That doesn’t make the return of Paul George any less fun, any less good for the game. It’s great to see George back. Whatever you want to call him.



Kobe Bryant “not really worried” about his shooting after 1-of-14 night

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Sometimes a picture can tell the story better than words.

That’s why above you can see all of Kobe Bryant‘s shot attempts against the Warriors Tuesday, a night where he went 1-of-14 from the floor (and “facilitator Kobe” had two assists). If you want another picture, here is Kobe’s shot chart for the game.

Kobe shot chart vs. Warriors

On the season, Kobe is shooting 31.1 percent overall, 19.5 percent from three, and he has a career low true shooting percentage of 41.5 percent. It’s hard to watch. On a team that is supposed to be developing their young stars, Kobe took as many shots as D'Angelo Russell and Julius Randle combined. Laker coach Byron Scott is good with Kobe doing whatever he wants.

But Kobe is worried about his shooting performances, right? Not so much. From Baxter Holmes of ESPN.

If Kobe can figure out the Lakers’ system this season, he will be in a club of one.

I could go on a longer rant here, but the bottom line is this is just a sad spectacle to watch. And there’s a lot of season left to watch it.

Kobe Bryant: Warriors can make run at record 33-game win streak

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Pat Riley compared the Warriors backcourt of Stephen Curry and Klay Thompson to one of the legendary guard tandems the game has ever seen — Jerry West and Gail Goodrich. Two Hall of Famers who led the 1972 Lakers to an NBA title.

That West/Goodrich team also won 33 straight games that season.

The Warriors are off to the fastest start in NBA history at 16-0 after destroying the hapless Lakers on Tuesday night, and the question of “when will they lose?” Kobe Bryant thinks these Warriors could get to that legendary 33 mark, as he told Sam Amick of the USA Today.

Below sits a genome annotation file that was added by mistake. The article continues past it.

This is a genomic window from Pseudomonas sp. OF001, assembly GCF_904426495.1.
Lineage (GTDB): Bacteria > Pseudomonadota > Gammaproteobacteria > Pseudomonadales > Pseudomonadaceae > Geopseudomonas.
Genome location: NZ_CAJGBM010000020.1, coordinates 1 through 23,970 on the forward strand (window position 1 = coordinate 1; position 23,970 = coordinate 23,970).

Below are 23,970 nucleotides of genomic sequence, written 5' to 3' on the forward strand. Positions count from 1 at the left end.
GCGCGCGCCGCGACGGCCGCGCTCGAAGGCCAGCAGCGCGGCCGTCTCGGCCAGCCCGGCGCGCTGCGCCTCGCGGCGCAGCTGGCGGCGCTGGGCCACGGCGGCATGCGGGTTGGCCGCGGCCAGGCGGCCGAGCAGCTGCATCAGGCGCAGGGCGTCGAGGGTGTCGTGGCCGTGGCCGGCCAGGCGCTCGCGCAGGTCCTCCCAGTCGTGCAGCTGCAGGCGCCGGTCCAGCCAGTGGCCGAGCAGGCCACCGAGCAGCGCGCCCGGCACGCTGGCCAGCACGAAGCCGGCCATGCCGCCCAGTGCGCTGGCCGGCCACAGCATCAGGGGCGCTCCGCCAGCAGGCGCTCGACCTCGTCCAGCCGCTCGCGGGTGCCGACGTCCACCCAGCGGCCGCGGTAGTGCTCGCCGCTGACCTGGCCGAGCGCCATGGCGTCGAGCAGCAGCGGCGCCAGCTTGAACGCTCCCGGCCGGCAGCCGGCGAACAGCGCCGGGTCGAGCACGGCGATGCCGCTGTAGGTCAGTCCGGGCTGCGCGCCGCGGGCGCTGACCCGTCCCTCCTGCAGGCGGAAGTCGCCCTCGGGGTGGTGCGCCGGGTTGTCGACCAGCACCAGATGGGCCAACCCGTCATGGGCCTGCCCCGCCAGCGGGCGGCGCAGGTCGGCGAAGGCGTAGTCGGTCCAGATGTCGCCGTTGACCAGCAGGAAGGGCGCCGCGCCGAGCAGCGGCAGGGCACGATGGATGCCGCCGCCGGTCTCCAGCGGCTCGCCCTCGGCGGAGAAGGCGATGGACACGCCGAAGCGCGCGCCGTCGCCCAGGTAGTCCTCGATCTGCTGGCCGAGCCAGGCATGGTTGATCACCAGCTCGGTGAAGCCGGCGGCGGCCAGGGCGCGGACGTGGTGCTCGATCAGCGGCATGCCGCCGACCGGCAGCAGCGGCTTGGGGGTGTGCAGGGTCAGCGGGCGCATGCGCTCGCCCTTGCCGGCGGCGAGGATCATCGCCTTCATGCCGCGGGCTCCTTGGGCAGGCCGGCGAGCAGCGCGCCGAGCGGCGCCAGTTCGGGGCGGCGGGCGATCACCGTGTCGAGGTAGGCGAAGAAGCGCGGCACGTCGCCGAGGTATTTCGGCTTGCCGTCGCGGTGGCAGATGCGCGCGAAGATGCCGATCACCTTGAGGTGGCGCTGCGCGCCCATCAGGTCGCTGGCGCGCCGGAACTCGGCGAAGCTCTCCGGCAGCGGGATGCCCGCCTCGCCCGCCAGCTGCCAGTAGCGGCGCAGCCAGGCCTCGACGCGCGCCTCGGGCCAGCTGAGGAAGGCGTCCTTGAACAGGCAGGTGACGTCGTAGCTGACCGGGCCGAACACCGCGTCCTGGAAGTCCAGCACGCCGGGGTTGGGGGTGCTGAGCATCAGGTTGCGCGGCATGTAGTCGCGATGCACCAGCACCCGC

“Yeah, they could do it – because they’re good,” Bryant said afterward. “It’s a very young league, and they’ve managed to put together a team of extremely intelligent players and extremely versatile players, and great shooters. And so I see no reason why they couldn’t continue to extend (the record).”

The Warriors are not even halfway there and have shown some flashes of one-game vulnerability of late (a rough game against the Nets, for example). They have an upcoming seven-game road trip with a couple back-to-backs where they likely stumble at least once.

Then again, look at their next dozen opponents: Suns, Kings, Jazz, Hornets, Raptors, Nets, Pacers, Celtics, Bucks, Suns, Bucks, Jazz. Teams such as the Raptors and Pacers are certainly playing well, but there is no team on that list that makes you step back and say “that’s a loss.” Get through that dozen and the Warriors are at 28-0 and the Lakers’ record is within shot. The Warriors are not going to stop doing what they do — if the wearable science tells them Curry needs a night off, he’ll sit — but if they can get close, for a team trying to establish a legacy of greatness this would be a step in that direction.

The 16-0 mark already is.

Nick Young wears Gilbert Arenas’ old shoes during game (PHOTO)

Nick Young, Devin Harris
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In a disastrous Lakers season, one thing can be counted on (besides Byron Scott saying absurd things about Kobe Bryant): Nick Young will always be able to lighten the mood. He brought some levity to the Lakers’ blowout loss to the Warriors on Tuesday night with a blast from the past: a pair of gold shoes formerly worn by his ex-Wizards teammate Gilbert Arenas.

These shoes, like Swaggy, and like Gilbert before the injuries and the guns, are awesome and should be celebrated.